“Ho ho ho,” the porter laughed. “He was funny. One move from you he said and he would have—” he drew his forefinger across his throat.

“Ho ho ho,” he tried to keep from laughing. “When I tell him you were not an Austrian. Ho ho ho.”

“Ho ho ho,” I said bitterly. “How funny if he would cut my throat. Ho ho ho.”

“No, signorino. No, no. He was so frightened of an Austrian. Ho ho ho.”

“Ho ho ho,” I said. “Get out of here.”

He went out and I heard him laughing in the hall. I heard some one coming down the hallway. I looked toward the door. It was Catherine Barkley.

She came in the room and over to the bed.

“Hello, darling,” she said. She looked fresh and young and very beautiful. I thought I had never seen any one so beautiful.

“Hello,” I said. When I saw her I was in love with her. Everything turned over inside of me. She looked toward the door, saw there was no one, then she sat on the side of the bed and leaned over and kissed me. I pulled her down and kissed her and felt her heart beating.

“You sweet,” I said. “Weren’t you wonderful to come here?”

“It wasn’t very hard. It may be hard to stay.”

“You’ve got to stay,” I said. “Oh, you’re wonderful.” I was crazy about her. I could not believe she was really there and held her tight to me.

“You mustn’t,” she said. “You’re not well enough.”

“Yes, I am. Come on.”

“No. You’re not strong enough.”

“Yes. I am. Yes. Please.”

“You do love me?”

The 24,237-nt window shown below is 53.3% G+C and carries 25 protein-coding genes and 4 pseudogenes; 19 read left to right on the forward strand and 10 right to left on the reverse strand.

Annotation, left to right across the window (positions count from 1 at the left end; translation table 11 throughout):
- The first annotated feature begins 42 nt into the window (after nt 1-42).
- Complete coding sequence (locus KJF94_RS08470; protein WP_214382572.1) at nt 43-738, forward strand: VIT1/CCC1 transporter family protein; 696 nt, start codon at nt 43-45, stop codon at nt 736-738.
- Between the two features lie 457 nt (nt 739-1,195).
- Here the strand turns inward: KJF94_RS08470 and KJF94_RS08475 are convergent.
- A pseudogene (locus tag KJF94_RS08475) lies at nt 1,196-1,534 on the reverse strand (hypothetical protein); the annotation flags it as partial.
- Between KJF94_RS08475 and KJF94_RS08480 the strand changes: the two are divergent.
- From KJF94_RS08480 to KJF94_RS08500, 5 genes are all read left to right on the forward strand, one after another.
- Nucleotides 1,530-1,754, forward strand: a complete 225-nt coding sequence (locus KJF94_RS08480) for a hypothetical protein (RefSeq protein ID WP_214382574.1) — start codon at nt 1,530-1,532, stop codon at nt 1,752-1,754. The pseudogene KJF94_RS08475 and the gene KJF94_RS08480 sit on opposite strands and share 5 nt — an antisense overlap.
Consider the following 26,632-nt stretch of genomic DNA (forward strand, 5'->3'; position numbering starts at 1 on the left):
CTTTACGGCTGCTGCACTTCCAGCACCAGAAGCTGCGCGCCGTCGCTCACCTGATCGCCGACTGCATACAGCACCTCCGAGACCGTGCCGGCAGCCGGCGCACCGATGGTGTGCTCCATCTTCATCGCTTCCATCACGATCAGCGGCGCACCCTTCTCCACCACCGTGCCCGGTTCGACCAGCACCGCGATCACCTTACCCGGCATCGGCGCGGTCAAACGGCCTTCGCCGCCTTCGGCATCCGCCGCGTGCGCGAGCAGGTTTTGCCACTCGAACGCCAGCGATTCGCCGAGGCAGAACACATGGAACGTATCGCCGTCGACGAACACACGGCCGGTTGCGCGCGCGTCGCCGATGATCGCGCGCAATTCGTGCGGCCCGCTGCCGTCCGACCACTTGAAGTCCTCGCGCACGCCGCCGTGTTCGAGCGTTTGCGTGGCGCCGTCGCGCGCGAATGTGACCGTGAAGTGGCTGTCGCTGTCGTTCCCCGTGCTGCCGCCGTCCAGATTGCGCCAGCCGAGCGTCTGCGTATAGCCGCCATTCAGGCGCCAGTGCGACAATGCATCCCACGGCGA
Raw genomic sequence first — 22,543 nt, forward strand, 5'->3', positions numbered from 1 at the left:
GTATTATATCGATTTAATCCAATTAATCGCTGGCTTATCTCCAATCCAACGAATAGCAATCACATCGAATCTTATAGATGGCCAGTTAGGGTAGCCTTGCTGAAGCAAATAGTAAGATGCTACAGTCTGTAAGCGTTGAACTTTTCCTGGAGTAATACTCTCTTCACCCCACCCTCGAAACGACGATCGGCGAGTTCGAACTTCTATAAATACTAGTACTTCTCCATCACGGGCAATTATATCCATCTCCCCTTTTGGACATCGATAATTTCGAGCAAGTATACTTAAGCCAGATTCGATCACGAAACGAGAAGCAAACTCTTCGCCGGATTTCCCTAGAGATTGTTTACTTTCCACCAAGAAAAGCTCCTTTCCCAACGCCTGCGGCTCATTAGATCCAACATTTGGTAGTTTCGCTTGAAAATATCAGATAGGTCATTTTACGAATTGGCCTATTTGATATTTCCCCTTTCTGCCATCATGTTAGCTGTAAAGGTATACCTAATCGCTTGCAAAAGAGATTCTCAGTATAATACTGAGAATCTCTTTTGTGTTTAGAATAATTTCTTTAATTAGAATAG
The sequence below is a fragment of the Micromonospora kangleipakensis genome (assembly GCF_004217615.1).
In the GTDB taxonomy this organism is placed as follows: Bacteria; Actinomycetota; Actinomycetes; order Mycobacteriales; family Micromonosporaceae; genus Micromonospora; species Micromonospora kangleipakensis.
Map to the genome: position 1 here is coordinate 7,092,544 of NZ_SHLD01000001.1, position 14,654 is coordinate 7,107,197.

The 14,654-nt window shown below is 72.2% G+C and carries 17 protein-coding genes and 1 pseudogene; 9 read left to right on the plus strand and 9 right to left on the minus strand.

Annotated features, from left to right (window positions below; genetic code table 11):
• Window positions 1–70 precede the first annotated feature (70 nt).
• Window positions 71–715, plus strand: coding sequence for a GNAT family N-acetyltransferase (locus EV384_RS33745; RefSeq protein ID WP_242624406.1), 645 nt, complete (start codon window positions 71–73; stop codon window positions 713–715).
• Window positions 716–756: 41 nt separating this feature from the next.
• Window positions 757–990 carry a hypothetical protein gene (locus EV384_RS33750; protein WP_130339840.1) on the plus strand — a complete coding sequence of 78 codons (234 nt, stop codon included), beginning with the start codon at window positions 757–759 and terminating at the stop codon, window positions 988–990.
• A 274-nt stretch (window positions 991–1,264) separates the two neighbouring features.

“I really love you. I’m crazy about you. Come on please.”

“Feel our hearts beating.”

“I don’t care about our hearts. I want you. I’m just mad about you.”

“You really love me?”

“Don’t keep on saying that. Come on. Please. Please, Catherine.”

“All right but only for a minute.”

“All right,” I said. “Shut the door.”

“You can’t. You shouldn’t.”

“Come on. Don’t talk. Please come on.”

Catherine sat in a chair by the bed. The door was open into the hall. The wildness was gone and I felt finer than I had ever felt.

She asked, “Now do you believe I love you?”

“Oh, you’re lovely,” I said. “You’ve got to stay. They can’t send you away. I’m crazy in love with you.”

“We’ll have to be awfully careful. That was just madness. We can’t do that.”

“We can at night.”

“We’ll have to be awfully careful. You’ll have to be careful in front of other people.”

“I will.”

“You’ll have to be. You’re sweet. You do love me, don’t you?”

“Don’t say that again. You don’t know what that does to me.”

“I’ll be careful then. I don’t want to do anything more to you. I have to go now, darling, really.”

“Come back right away.”

“I’ll come when I can.”


“Good-by, sweet.”

She went out. God knows I had not wanted to fall in love with her. I had not wanted to fall in love with any one. But God knows I had and I lay on the bed in the room of the hospital in Milan and all sorts of things went through my head but I felt wonderful and finally Miss Gage came in.

“The doctor’s coming,” she said. “He telephoned from Lake Como.”

“When does he get here?”

“He’ll be here this afternoon.”